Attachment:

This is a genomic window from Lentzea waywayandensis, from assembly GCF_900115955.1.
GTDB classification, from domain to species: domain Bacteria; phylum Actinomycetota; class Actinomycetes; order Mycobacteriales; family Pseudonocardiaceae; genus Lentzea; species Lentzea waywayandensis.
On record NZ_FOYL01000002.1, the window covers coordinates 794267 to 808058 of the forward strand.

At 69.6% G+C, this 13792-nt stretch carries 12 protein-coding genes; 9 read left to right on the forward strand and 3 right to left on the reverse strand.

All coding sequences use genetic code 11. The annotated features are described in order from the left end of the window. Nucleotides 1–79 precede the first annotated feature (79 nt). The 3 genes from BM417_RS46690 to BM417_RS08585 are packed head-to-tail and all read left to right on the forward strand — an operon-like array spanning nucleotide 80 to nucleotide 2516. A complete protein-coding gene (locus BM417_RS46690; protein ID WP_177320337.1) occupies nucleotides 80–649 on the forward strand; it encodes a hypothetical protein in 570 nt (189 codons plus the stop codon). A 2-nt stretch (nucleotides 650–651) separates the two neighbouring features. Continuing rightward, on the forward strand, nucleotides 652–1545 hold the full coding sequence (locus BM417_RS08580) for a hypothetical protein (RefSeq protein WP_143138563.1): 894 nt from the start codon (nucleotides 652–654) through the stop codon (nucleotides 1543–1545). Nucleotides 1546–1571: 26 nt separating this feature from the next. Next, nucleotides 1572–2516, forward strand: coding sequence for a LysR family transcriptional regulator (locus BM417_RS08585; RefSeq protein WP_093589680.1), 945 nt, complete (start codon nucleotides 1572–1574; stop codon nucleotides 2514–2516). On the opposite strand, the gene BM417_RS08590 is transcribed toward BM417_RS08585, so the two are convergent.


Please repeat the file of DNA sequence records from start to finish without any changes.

This is a genomic window from Lentzea waywayandensis, from assembly GCF_900115955.1.
GTDB classification, from domain to species: domain Bacteria; phylum Actinomycetota; class Actinomycetes; order Mycobacteriales; family Pseudonocardiaceae; genus Lentzea; species Lentzea waywayandensis.
On record NZ_FOYL01000002.1, the window covers coordinates 794267 to 808058 of the forward strand.

At 69.6% G+C, this 13792-nt stretch carries 12 protein-coding genes; 9 read left to right on the forward strand and 3 right to left on the reverse strand.

All coding sequences use genetic code 11. The annotated features are described in order from the left end of the window. Nucleotides 1–79 precede the first annotated feature (79 nt). The 3 genes from BM417_RS46690 to BM417_RS08585 are packed head-to-tail and all read left to right on the forward strand — an operon-like array spanning nucleotide 80 to nucleotide 2516. A complete protein-coding gene (locus BM417_RS46690; protein ID WP_177320337.1) occupies nucleotides 80–649 on the forward strand; it encodes a hypothetical protein in 570 nt (189 codons plus the stop codon). A 2-nt stretch (nucleotides 650–651) separates the two neighbouring features. Continuing rightward, on the forward strand, nucleotides 652–1545 hold the full coding sequence (locus BM417_RS08580) for a hypothetical protein (RefSeq protein WP_143138563.1): 894 nt from the start codon (nucleotides 652–654) through the stop codon (nucleotides 1543–1545). Nucleotides 1546–1571: 26 nt separating this feature from the next. Next, nucleotides 1572–2516, forward strand: coding sequence for a LysR family transcriptional regulator (locus BM417_RS08585; RefSeq protein WP_093589680.1), 945 nt, complete (start codon nucleotides 1572–1574; stop codon nucleotides 2514–2516). On the opposite strand, the gene BM417_RS08590 is transcribed toward BM417_RS08585, so the two are convergent.